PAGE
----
Aug 24, 2023
RTX's (NYSE: RTX) BBN division will lead a team to create multi-hop mobile ad hoc networks, or MANETs, for the Department of Defense. The technology will allow forward-deployed service members with 5G equipment to communicate directly without the need for a complex 5G infrastructure.
The Opportunistic eXtemporarY 5G Encrypted Network (OXYGEN) capability is being developed under a contract with the Office of the Undersecretary of Defense for Research and Engineering's (OUSD (R&E)'s) FutureG and 5G Office with a potential value of $6.6 million over two years. It aims to connect a minimum of 20 pieces of user equipment by taking advantage of 5G's sidelink technology, while securely enabling the transmission of data at 100 Mbps.
"Our warfighters use existing infrastructure like roads and bridges when they're forward deployed now," said Dr. Daniel Massey, program lead for the FutureG & 5G Office's Operate Through team. "Why shouldn't we use existing communications infrastructure as well? Access to a 5G MANET allows us to move from single-digit megabit per second individual data sharing, for ground soldiers to 100 times more throughput, which will enable sharing more high-resolution video and imagery."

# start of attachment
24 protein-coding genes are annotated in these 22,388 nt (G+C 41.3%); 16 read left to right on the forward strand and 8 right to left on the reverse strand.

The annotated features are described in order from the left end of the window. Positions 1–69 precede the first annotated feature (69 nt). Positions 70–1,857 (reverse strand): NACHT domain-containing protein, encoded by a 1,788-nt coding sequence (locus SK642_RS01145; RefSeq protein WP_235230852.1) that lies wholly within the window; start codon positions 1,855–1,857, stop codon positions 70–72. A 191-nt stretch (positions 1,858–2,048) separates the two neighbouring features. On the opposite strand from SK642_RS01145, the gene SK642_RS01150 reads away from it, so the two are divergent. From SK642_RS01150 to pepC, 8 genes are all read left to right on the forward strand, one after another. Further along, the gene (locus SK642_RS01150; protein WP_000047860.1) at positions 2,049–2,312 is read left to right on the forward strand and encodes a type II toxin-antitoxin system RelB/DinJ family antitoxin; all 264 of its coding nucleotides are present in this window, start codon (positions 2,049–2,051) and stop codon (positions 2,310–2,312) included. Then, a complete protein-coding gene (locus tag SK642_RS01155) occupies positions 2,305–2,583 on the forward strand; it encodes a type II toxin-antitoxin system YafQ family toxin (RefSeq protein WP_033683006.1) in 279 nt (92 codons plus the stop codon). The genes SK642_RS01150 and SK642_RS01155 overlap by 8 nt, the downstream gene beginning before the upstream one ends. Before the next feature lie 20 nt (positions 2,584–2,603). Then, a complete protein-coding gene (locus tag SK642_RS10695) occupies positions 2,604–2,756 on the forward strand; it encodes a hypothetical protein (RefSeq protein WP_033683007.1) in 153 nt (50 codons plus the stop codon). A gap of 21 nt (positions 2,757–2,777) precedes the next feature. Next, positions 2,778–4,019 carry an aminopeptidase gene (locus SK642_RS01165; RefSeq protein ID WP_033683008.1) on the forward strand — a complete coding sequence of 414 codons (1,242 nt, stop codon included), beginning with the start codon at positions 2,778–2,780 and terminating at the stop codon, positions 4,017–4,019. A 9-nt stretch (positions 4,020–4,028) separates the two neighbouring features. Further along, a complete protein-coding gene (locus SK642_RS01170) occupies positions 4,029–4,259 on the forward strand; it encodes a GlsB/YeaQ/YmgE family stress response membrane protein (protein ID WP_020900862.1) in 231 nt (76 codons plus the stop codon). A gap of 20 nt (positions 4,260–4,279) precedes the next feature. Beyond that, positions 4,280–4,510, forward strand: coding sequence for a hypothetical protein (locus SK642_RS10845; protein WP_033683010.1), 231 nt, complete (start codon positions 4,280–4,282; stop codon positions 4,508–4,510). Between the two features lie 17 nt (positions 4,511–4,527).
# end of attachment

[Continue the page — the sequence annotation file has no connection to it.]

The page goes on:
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Piggybacking sensitive information over commercial infrastructure requires additional layers of security and mesh networking on top of relay links. This allows for multicast traffic instead of simple peer-to-peer communication.
"OXYGEN will enhance commercial cellular equipment to ensure a fully trusted and secure tactical MANET capability," said Chris Vander Valk, research engineer at Raytheon BBN. "We're using techniques like cryptographic scrambling, encryption of control and data traffic and secure memory compartmentalization to achieve this."
The Raytheon BBN-led team includes Kryptowire LLC, Novowi LLC and Curated Networks, Inc. Work on the program is being performed in Cambridge, Massachusetts; McLean, Virginia; Brookline, Massachusetts; and Santa Cruz, California.